ArtistFestivalindependentLocal ArtistMusicPortsmouthSouthsea

Icebreaker Festival

The end of January saw Icebreaker come back as the South Coast’s biggest unsigned band festival. Offering a huge array of talent, from all across the UK, and packing it into a small geographic area means you don’t have far to walk to see great bands over the 2 days. Covering just two streets in Southsea and now in its 7th year, I went along to support local musicians as well as unsigned bands from near and far. At £12 a ticket, the value is fantastic for such talented musicians – you’d normally pay that just to see one act on their own!

Walking into the Fat Fox and picking up my wristband, I realised there was so much choice! With over 80 acts, I had to get organised and think about who I wanted to see and at what time. Albert Road was buzzing with people of all ages that just loved music and were pottering between the 7 venues hosting musicians.

My first port of call was Luna Rosa at The Deco.

Luna Rosa is an alternative, indie rock four-piece band that came down all the way from Northamptonshire for Icebreaker. They had it all: With a cracking opening song, strong stage presence and I loved the fact that three lads all played the guitar, which was a winner for me. The lead guitarist and vocals, Rory McDade, had such a cool presence on stage and I felt he had a small touch of Liam Gallagher about him. Their songs changed from being very rock and heavy to then slowing down with a punk twist, it really made their unique style stand out. I loved seeing them live and would definitely pay to go and watch them again. I managed to sneak a photo in with the band and they were really lovely and welcomed my support.

Next on my list was the Askies from Leeds. An indie-rock quartet playing the BBC Introducing Stage at the Wedgewood Rooms. After only a few months gigging they gained a strong following and have a smooth indie vibe. You can’t help but feel drawn into their songs, one of my favourite songs is Subject To Change. Definitely glad I went to see them and wish them all the best in the future.

Rushing up the street I popped in to listen to Fugitive Orchestra, who was on the shortlist for the best-unsigned artist in the Southsea Folk Awards last year. Having heard Fugitive Orchestra in a small pub before, it was amazing to now see a big crowd out supporting him. James Tattington is just one guy looping and manipulating sounds to create his own unique way with music. In some ways similar to KT Tunstall’s style but adding his own talented voice and various effects – a great performance to watch!

Pottering up to One-Eyed Dog on the crossroads of Elm Grove, I really wanted to catch Dutch Criminal Record.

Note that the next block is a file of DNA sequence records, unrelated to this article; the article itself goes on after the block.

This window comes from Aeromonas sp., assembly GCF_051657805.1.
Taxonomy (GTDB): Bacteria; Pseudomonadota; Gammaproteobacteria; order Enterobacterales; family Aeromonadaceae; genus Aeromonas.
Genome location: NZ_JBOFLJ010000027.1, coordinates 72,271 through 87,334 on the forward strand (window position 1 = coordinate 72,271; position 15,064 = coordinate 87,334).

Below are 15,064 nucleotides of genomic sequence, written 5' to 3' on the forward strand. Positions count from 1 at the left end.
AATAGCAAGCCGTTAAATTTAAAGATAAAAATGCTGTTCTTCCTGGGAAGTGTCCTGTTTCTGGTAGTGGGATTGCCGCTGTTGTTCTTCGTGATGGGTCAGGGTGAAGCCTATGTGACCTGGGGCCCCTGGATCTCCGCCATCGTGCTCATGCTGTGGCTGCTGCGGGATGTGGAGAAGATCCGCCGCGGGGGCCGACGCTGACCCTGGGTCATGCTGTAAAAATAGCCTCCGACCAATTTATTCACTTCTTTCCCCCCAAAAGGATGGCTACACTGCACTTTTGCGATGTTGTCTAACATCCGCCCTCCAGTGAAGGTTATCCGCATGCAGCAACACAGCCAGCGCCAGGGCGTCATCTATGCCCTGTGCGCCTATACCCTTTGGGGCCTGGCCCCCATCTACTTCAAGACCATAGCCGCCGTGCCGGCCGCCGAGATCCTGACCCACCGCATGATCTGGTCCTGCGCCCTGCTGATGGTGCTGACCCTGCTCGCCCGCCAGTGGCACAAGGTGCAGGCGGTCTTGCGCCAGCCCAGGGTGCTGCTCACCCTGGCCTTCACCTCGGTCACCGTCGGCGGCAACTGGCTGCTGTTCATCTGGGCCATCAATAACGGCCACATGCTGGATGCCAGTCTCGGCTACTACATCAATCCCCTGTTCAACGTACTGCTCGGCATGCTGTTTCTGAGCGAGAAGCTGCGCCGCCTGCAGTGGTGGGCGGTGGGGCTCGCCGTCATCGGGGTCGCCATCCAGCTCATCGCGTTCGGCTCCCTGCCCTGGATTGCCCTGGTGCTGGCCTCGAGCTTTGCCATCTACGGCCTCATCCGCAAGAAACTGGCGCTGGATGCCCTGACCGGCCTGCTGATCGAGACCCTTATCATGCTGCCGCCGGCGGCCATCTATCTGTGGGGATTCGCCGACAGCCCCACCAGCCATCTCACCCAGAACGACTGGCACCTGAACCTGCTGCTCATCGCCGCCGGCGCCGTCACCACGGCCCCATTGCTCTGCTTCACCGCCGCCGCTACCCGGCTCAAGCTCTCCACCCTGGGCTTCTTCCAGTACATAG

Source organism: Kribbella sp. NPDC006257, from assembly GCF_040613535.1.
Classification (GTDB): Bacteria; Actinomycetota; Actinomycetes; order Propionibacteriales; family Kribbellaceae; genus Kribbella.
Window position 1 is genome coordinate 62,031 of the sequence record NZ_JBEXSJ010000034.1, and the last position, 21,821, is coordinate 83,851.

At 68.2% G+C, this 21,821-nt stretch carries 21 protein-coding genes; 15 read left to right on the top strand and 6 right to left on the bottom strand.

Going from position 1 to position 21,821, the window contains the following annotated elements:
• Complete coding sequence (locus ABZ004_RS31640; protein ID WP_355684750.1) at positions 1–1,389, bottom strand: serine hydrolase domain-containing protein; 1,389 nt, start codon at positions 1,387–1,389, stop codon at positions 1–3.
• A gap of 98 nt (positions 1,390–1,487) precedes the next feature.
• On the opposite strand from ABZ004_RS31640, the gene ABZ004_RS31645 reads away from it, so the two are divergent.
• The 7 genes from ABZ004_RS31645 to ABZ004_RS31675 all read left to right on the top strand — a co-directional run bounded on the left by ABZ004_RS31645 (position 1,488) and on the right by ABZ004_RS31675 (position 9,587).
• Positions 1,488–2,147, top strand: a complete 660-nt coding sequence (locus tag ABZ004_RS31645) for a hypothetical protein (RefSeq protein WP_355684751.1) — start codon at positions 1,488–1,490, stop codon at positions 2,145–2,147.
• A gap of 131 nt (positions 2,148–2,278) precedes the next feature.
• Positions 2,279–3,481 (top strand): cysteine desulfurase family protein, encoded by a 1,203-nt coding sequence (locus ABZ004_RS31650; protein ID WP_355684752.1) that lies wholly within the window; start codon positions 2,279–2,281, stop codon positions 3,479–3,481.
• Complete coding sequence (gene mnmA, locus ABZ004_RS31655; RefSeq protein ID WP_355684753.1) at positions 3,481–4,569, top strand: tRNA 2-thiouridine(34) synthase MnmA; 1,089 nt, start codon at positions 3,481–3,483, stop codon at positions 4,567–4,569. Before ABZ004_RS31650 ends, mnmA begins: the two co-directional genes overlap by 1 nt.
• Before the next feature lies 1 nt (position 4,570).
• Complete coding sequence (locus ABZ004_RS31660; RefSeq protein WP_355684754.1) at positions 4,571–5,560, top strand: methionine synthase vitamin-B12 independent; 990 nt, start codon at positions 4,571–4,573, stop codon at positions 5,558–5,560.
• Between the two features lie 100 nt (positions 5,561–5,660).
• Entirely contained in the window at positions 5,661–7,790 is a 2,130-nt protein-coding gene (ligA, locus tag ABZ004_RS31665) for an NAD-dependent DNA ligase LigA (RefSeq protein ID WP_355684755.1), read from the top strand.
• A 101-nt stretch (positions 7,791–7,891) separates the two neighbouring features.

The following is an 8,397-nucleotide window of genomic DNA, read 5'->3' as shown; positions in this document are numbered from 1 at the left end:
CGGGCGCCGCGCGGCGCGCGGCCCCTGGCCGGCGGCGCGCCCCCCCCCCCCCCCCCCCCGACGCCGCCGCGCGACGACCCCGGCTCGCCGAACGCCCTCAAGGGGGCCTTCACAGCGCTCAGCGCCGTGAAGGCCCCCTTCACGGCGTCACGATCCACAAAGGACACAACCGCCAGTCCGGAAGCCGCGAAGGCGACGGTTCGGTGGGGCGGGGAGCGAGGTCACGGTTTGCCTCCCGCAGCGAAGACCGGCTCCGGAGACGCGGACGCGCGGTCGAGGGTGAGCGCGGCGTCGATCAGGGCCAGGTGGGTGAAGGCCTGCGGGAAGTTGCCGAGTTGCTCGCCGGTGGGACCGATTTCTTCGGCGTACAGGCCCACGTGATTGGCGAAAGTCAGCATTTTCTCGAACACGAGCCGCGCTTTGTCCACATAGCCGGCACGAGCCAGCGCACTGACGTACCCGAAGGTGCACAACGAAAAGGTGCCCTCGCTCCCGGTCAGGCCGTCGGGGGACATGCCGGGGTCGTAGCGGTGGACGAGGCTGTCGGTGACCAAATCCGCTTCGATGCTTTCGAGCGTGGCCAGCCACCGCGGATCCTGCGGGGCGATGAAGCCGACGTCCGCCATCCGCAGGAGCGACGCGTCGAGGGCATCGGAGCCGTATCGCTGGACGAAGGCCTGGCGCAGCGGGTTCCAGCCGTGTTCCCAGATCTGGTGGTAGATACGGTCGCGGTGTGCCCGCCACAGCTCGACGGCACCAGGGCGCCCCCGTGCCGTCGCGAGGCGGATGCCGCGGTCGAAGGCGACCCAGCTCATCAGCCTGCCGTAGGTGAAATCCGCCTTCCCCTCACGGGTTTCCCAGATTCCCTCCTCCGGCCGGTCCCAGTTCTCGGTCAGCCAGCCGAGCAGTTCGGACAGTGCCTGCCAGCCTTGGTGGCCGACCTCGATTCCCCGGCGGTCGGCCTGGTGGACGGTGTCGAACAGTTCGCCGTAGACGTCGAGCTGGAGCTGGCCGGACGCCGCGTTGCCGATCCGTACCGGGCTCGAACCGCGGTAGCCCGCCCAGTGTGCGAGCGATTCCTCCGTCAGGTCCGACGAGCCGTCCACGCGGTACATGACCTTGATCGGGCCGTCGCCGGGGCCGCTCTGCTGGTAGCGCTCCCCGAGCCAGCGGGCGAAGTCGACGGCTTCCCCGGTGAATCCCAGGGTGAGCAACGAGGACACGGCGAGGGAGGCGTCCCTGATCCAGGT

Describing themselves, the band say they, “write and perform their own unique brand of upbeat summery tunes, full of interlinking riffs, melodic vocals, and blooming harmonies.” I couldn’t put it better myself. They really do have a summery sound that lights up the room. Being a local Portsmouth band they had a massive turnout to see them play. With their upbeat style, Dutch Criminal Record put everyone in the mood for a good night out as they played at roughly 7pm.

The last band I saw was Neverman. They came on straight after Dutch Criminal Record at the One-Eyed Dog.

Having a sound that crosses between indie and rock made for a great performance. With cool lyrics, a distinctive sound, and a very supportive fanbase in Portsmouth, (as the boys are from Portchester) it was a fantastic way to end my day out at Icebreaker.

Walking home I thought about what I’d loved about Icebreaker, and it boils down to the great vibe. Being a longstanding festival means it’s built up a very big following. I love the fact that it is so supportive of bands and artists wanting to get signed and make a career out of music. It allows the musicians a chance to be seen by a crowd of people that might not have seen them play before, as well as performing for their devoted fans too.

By supporting the local independent bars, the festival has a positive influence on the local economy as well as providing us with some fantastic music to listen to. I just hope Icebreaker doesn’t get so big that they have to move the festival as it really is just perfect the way it is currently created and co-ordinated.

If you didn’t get a chance to go to Icebreaker in January then the good news is it is coming back for a one day Summer special on the 18th of July. Tickets are available now. Have a look here.

By Louise O’Brien

Photos are all from the bands and artists on this post except the cheeky smile one which is my own 🙂

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